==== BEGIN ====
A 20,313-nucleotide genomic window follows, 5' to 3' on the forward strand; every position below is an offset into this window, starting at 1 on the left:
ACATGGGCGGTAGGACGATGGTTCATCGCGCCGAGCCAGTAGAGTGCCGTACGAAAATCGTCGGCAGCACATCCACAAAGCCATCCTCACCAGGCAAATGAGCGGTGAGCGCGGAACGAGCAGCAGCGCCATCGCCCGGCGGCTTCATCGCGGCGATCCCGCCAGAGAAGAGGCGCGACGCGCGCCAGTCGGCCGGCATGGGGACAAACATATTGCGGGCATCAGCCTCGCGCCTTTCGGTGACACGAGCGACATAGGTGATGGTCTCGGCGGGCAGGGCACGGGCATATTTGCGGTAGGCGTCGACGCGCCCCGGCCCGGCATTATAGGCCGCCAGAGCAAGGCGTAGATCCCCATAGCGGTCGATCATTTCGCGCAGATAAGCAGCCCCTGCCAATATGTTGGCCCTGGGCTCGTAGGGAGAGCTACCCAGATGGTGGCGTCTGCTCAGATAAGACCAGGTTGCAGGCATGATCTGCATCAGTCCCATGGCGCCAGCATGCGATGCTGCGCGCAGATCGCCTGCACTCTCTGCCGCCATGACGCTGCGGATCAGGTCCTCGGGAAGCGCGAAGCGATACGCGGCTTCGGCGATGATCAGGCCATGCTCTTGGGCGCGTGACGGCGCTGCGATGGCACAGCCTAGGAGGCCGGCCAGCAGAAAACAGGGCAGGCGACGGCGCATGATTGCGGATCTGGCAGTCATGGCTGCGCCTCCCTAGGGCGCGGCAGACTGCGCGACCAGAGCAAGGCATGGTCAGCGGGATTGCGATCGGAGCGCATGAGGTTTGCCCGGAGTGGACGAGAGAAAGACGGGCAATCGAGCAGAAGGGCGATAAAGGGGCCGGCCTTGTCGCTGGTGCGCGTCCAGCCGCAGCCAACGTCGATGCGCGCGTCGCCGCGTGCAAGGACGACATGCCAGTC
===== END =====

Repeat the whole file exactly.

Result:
A 20,313-nucleotide genomic window follows, 5' to 3' on the forward strand; every position below is an offset into this window, starting at 1 on the left:
ACATGGGCGGTAGGACGATGGTTCATCGCGCCGAGCCAGTAGAGTGCCGTACGAAAATCGTCGGCAGCACATCCACAAAGCCATCCTCACCAGGCAAATGAGCGGTGAGCGCGGAACGAGCAGCAGCGCCATCGCCCGGCGGCTTCATCGCGGCGATCCCGCCAGAGAAGAGGCGCGACGCGCGCCAGTCGGCCGGCATGGGGACAAACATATTGCGGGCATCAGCCTCGCGCCTTTCGGTGACACGAGCGACATAGGTGATGGTCTCGGCGGGCAGGGCACGGGCATATTTGCGGTAGGCGTCGACGCGCCCCGGCCCGGCATTATAGGCCGCCAGAGCAAGGCGTAGATCCCCATAGCGGTCGATCATTTCGCGCAGATAAGCAGCCCCTGCCAATATGTTGGCCCTGGGCTCGTAGGGAGAGCTACCCAGATGGTGGCGTCTGCTCAGATAAGACCAGGTTGCAGGCATGATCTGCATCAGTCCCATGGCGCCAGCATGCGATGCTGCGCGCAGATCGCCTGCACTCTCTGCCGCCATGACGCTGCGGATCAGGTCCTCGGGAAGCGCGAAGCGATACGCGGCTTCGGCGATGATCAGGCCATGCTCTTGGGCGCGTGACGGCGCTGCGATGGCACAGCCTAGGAGGCCGGCCAGCAGAAAACAGGGCAGGCGACGGCGCATGATTGCGGATCTGGCAGTCATGGCTGCGCCTCCCTAGGGCGCGGCAGACTGCGCGACCAGAGCAAGGCATGGTCAGCGGGATTGCGATCGGAGCGCATGAGGTTTGCCCGGAGTGGACGAGAGAAAGACGGGCAATCGAGCAGAAGGGCGATAAAGGGGCCGGCCTTGTCGCTGGTGCGCGTCCAGCCGCAGCCAACGTCGATGCGCGCGTCGCCGCGTGCAAGGACGACATGCCAGTC